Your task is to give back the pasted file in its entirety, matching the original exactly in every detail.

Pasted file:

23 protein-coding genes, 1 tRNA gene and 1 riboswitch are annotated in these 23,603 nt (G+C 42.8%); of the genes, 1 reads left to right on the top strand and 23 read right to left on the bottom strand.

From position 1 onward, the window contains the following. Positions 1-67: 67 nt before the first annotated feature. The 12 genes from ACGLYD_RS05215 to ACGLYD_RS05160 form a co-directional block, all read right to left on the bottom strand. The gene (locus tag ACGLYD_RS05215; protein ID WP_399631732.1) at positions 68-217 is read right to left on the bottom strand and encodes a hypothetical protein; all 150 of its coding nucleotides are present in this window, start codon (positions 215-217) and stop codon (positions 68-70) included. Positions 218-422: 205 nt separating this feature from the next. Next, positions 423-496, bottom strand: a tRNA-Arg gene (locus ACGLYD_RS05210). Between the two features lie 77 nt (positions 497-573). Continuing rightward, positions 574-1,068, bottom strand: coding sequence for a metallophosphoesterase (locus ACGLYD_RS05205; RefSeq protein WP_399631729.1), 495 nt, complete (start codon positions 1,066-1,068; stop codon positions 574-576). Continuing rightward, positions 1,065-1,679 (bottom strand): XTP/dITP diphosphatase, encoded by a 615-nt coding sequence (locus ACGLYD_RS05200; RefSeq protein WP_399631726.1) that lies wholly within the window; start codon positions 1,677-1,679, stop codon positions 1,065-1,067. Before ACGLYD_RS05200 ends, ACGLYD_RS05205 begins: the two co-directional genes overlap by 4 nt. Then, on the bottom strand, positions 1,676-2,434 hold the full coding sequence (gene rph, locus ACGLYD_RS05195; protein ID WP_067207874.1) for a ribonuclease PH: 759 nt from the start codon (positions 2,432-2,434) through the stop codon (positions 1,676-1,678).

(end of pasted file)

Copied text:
23 protein-coding genes, 1 tRNA gene and 1 riboswitch are annotated in these 23,603 nt (G+C 42.8%); of the genes, 1 reads left to right on the top strand and 23 read right to left on the bottom strand.

From position 1 onward, the window contains the following. Positions 1-67: 67 nt before the first annotated feature. The 12 genes from ACGLYD_RS05215 to ACGLYD_RS05160 form a co-directional block, all read right to left on the bottom strand. The gene (locus tag ACGLYD_RS05215; protein ID WP_399631732.1) at positions 68-217 is read right to left on the bottom strand and encodes a hypothetical protein; all 150 of its coding nucleotides are present in this window, start codon (positions 215-217) and stop codon (positions 68-70) included. Positions 218-422: 205 nt separating this feature from the next. Next, positions 423-496, bottom strand: a tRNA-Arg gene (locus ACGLYD_RS05210). Between the two features lie 77 nt (positions 497-573). Continuing rightward, positions 574-1,068, bottom strand: coding sequence for a metallophosphoesterase (locus ACGLYD_RS05205; RefSeq protein WP_399631729.1), 495 nt, complete (start codon positions 1,066-1,068; stop codon positions 574-576). Continuing rightward, positions 1,065-1,679 (bottom strand): XTP/dITP diphosphatase, encoded by a 615-nt coding sequence (locus ACGLYD_RS05200; RefSeq protein WP_399631726.1) that lies wholly within the window; start codon positions 1,677-1,679, stop codon positions 1,065-1,067. Before ACGLYD_RS05200 ends, ACGLYD_RS05205 begins: the two co-directional genes overlap by 4 nt. Then, on the bottom strand, positions 1,676-2,434 hold the full coding sequence (gene rph, locus ACGLYD_RS05195; protein ID WP_067207874.1) for a ribonuclease PH: 759 nt from the start codon (positions 2,432-2,434) through the stop codon (positions 1,676-1,678).